Returning defective or faulty products
At some stage or another, we’ve all purchased goods that were defective or faulty. In the past, returning a product that didn’t quite work like the box said it would, or returning a TV that didn’t switch on meant negotiating with a supplier, providing a receipt and hoping that you would be treated fairly.
With the inception of the Consumer Protection Act, those days are long gone – even if the store “policy” or “management” think otherwise…
Remember though, a consumer’s right of return in terms of the CPA is limited - you cannot for example return a pair of shoes or flat screen TV when buyers remorse kicks in and you realise you have spent far too much money. You can, under certain circumstances, and for a limited period of time return goods if:
- They were faulty and / or defective; or
- They do not meet the specific purpose for which they were purchased; or
- They were purchased as a result of direct marketing (consumer has a “cooling off” period); or
- They were not seen (examined) before purchase.
Looking specifically at faulty or defective goods, if the product you buy turns out to be a dud you do have recourse, and you can return the product, even when the store owner or management claims otherwise. Crucially, you cannot be forced into a repair or store credit – you have the right to chose between a repair, replacement or full refund and you can do this anytime within 6 months of purchase.
Section 56 (read with section 55) of the CPA creates an automatic warranty that all goods sold are:
- reasonably suitable for the purpose for which they are generally intended;
- of good quality, in good working order and free of any defects;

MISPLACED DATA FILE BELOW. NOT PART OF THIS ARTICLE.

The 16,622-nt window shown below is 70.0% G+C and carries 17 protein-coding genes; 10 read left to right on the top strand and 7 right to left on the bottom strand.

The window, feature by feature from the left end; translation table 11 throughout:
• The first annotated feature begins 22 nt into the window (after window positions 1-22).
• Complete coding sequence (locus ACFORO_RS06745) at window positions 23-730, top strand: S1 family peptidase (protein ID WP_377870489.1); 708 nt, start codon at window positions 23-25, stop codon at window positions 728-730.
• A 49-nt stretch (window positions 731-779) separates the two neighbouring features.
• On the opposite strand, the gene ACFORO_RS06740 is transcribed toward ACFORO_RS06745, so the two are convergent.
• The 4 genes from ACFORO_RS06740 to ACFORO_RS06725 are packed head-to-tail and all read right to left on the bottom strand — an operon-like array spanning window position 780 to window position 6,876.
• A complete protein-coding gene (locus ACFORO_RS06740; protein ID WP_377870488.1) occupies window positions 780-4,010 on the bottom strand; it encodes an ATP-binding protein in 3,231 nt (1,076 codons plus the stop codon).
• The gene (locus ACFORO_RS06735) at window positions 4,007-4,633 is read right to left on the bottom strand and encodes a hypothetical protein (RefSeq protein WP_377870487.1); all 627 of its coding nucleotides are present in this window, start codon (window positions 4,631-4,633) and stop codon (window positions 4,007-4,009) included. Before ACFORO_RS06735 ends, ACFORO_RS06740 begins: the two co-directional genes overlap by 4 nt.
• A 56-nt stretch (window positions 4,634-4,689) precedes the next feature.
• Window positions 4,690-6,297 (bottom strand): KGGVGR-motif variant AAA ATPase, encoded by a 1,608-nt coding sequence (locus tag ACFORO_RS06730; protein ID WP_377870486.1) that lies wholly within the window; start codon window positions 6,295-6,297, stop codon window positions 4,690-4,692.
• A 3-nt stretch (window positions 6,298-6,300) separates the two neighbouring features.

- will be useable and durable for a reasonable period of time;
- comply with the Standards Act/ other public regulations; and
- reasonably suitable for the specific purpose that the consumer has informed the supplier that the consumer wants to use them for.
Importantly, at the supplier’s risk and expense, and without penalty, a consumer may return any defective or faulty product within SIX months. As stated above, a consumer has a choice to replace, repair or to get a full refund – but, the defect or fault must be something more than “insignificant” or “not material” – each case will turn on its own facts in this regard.
It is also worth noting that contrary to popular belief, underwear is not an exception. As odd as this sounds, if the product is faulty, it can be returned like any other…
According to the office of the Consumer Goods and Services Ombudsman:
A supplier cannot force a consumer to opt to have the goods repaired if the consumer prefers a refund or replacement unless the defect is insignificant or minor. The consumer can insist on a cash refund instead of a store credit or vouchers, or on a replacement with something similar at no additional cost. The supplier may not force the consumer to purchase a more expensive model or brand. The supplier must bear the costs of repairing, collecting and/ or replacing the defective goods and may not charge for usage or wear and tear on the returned product.
Returns for defective and/or faulty goods will not apply if the consumer was specifically told that the particular goods were offered in a specific condition (i.e.: sold as is / voetstoets) or if the consumer tampers with the goods (altered contrary to the instructions).
If you are a supplier, it is important to have a CPA compliant returns and/or refund policy in place.